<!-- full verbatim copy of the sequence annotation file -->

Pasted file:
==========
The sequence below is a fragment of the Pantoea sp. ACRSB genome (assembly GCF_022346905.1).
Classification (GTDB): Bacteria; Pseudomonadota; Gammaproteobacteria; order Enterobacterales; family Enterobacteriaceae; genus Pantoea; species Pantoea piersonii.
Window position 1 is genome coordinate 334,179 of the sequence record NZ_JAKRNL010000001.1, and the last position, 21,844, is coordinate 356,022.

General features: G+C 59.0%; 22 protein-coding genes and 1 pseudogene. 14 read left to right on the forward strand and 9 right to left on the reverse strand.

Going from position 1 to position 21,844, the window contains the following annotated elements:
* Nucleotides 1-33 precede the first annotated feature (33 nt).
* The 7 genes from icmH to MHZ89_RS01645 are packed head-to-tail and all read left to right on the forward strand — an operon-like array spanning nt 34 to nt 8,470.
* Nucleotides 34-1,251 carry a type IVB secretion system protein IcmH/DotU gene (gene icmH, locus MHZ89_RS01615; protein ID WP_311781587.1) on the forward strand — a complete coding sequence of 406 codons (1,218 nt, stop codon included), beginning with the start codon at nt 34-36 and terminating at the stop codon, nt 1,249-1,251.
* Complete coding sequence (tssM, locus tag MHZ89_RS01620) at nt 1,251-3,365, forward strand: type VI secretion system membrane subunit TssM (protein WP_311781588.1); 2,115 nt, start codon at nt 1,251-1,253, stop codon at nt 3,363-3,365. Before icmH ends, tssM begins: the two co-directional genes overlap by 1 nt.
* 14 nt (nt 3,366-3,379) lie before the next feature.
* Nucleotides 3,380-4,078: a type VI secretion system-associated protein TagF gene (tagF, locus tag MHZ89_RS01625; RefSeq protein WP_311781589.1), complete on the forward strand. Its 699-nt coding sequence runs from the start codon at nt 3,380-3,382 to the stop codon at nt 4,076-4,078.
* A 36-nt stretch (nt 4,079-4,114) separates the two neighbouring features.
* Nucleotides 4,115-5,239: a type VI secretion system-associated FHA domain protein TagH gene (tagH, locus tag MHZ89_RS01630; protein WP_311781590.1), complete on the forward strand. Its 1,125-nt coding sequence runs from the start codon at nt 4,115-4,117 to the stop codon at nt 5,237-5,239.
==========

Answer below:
The sequence below is a fragment of the Pantoea sp. ACRSB genome (assembly GCF_022346905.1).
Classification (GTDB): Bacteria; Pseudomonadota; Gammaproteobacteria; order Enterobacterales; family Enterobacteriaceae; genus Pantoea; species Pantoea piersonii.
Window position 1 is genome coordinate 334,179 of the sequence record NZ_JAKRNL010000001.1, and the last position, 21,844, is coordinate 356,022.

General features: G+C 59.0%; 22 protein-coding genes and 1 pseudogene. 14 read left to right on the forward strand and 9 right to left on the reverse strand.

Going from position 1 to position 21,844, the window contains the following annotated elements:
* Nucleotides 1-33 precede the first annotated feature (33 nt).
* The 7 genes from icmH to MHZ89_RS01645 are packed head-to-tail and all read left to right on the forward strand — an operon-like array spanning nt 34 to nt 8,470.
* Nucleotides 34-1,251 carry a type IVB secretion system protein IcmH/DotU gene (gene icmH, locus MHZ89_RS01615; protein ID WP_311781587.1) on the forward strand — a complete coding sequence of 406 codons (1,218 nt, stop codon included), beginning with the start codon at nt 34-36 and terminating at the stop codon, nt 1,249-1,251.
* Complete coding sequence (tssM, locus tag MHZ89_RS01620) at nt 1,251-3,365, forward strand: type VI secretion system membrane subunit TssM (protein WP_311781588.1); 2,115 nt, start codon at nt 1,251-1,253, stop codon at nt 3,363-3,365. Before icmH ends, tssM begins: the two co-directional genes overlap by 1 nt.
* 14 nt (nt 3,366-3,379) lie before the next feature.
* Nucleotides 3,380-4,078: a type VI secretion system-associated protein TagF gene (tagF, locus tag MHZ89_RS01625; RefSeq protein WP_311781589.1), complete on the forward strand. Its 699-nt coding sequence runs from the start codon at nt 3,380-3,382 to the stop codon at nt 4,076-4,078.
* A 36-nt stretch (nt 4,079-4,114) separates the two neighbouring features.
* Nucleotides 4,115-5,239: a type VI secretion system-associated FHA domain protein TagH gene (tagH, locus tag MHZ89_RS01630; protein WP_311781590.1), complete on the forward strand. Its 1,125-nt coding sequence runs from the start codon at nt 4,115-4,117 to the stop codon at nt 5,237-5,239.